Quesenberry said the spare buses are not allowed to travel out of the county because they lack dependability. Ideally, she said Carroll would love to replace five buses per year, but it has not been able to do so. Special needs buses allow the county to receive money back through Medicaid billing, so an extra special needs bus will help in that regard.
Carroll County Board of Supervisors Chairman Bob Martin switched gears at that point, asking about roofing problems at Carroll County High School (CCHS). Quesenberry said there are roofing issues at CCHS, and several more schools that were constructed or renovated in 2000 were done with 20-year roofs and are also nearing their max lifetime.
Going back to the bus issue, Carroll County School Board Chairman Brian Spencer said basically the county would be buying three buses and getting two for free. Payments would not have to start until the next Fiscal Year begins July 1, 2018, however, a commitment needs to be made by Dec. 1 to take advantage.
Quesenberry then said the school system needs to get the roof at CCHS in line for the spring. The roof for the right side of the building has already been sent to bid with the winning bid coming back at $248,000. Both sections of the CCHS roof that need replacing would cost $483,000, but the right side is the most pressing as it has been experiencing leaks.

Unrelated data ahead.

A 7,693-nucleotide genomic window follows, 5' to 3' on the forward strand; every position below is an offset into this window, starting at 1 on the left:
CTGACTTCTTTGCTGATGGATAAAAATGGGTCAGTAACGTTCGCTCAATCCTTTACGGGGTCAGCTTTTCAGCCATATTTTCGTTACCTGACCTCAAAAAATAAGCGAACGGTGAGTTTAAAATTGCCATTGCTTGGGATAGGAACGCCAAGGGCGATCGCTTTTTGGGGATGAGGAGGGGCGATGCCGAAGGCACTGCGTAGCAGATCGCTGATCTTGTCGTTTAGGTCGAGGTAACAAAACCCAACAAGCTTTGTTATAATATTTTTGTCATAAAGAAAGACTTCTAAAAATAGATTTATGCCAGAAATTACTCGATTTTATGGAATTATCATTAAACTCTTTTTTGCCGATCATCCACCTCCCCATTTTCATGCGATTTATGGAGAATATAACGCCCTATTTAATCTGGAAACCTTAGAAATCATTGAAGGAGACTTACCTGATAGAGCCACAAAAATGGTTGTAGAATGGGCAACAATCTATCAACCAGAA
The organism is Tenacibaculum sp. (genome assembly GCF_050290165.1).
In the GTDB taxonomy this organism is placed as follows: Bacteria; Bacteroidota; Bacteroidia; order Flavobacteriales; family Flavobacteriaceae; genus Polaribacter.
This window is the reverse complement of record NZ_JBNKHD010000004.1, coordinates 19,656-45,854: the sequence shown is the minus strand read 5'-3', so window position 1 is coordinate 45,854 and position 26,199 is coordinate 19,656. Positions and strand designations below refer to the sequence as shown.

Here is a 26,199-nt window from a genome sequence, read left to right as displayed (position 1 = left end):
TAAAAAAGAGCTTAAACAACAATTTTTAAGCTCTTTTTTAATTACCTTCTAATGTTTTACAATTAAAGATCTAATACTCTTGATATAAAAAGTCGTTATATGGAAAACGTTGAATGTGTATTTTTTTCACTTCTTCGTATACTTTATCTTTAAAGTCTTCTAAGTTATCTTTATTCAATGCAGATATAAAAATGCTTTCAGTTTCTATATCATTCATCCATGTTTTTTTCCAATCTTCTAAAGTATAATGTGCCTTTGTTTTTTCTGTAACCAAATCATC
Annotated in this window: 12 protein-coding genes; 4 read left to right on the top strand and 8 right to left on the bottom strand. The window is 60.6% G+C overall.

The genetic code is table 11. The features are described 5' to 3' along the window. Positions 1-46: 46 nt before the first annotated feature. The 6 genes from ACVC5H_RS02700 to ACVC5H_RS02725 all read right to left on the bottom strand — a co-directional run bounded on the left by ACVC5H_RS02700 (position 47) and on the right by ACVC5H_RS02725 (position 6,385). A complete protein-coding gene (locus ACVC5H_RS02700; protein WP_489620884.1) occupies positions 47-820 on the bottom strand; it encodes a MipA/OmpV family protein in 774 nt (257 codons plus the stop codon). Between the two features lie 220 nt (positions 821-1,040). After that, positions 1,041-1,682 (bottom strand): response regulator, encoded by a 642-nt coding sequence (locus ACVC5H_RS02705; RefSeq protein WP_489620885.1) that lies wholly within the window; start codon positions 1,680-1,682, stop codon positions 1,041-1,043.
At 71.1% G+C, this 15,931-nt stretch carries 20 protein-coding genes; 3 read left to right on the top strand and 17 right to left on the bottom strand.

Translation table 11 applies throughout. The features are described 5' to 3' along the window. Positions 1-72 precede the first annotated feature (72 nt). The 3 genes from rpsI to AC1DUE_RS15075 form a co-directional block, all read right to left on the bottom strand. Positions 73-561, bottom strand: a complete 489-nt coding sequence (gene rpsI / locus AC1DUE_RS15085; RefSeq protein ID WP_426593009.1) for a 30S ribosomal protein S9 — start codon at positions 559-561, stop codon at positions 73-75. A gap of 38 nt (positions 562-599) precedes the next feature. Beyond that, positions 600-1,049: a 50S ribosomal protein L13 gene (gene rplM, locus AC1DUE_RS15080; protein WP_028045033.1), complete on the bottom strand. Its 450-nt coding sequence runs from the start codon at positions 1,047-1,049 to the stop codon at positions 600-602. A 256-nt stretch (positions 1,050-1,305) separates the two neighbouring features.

Martin said the Phase I debt for Carroll County schools rolls off the books in 2023. Currently, the county is paying $2.2 million a year back on that loan. Martin suggested talking with federal funding agency USDA Rural Development about a loan for the buses and roof. He said the county doesn’t have a ton of money lying around, but passing up on school buses with a 35 percent discount would be tough to do. Other supervisors took a more cautious approach.
“Each time you borrow money it cuts into our operating fund, which cuts into our maintenance fund and we are maxed out already,” Supervisor Rex Hill said. “We have to be careful.”
Supervisor Joshua Hendrick said the roof at the high school has to be fixed. You can either pony up now or pony up later, he said, but ponying up later costs more.
“It has to be fixed, there’s no way around it. So how do you pay for the loan? We can’t write a check outright. There is no way,” Hendrick said. “What is the loan on a half a million dollar payment a year?”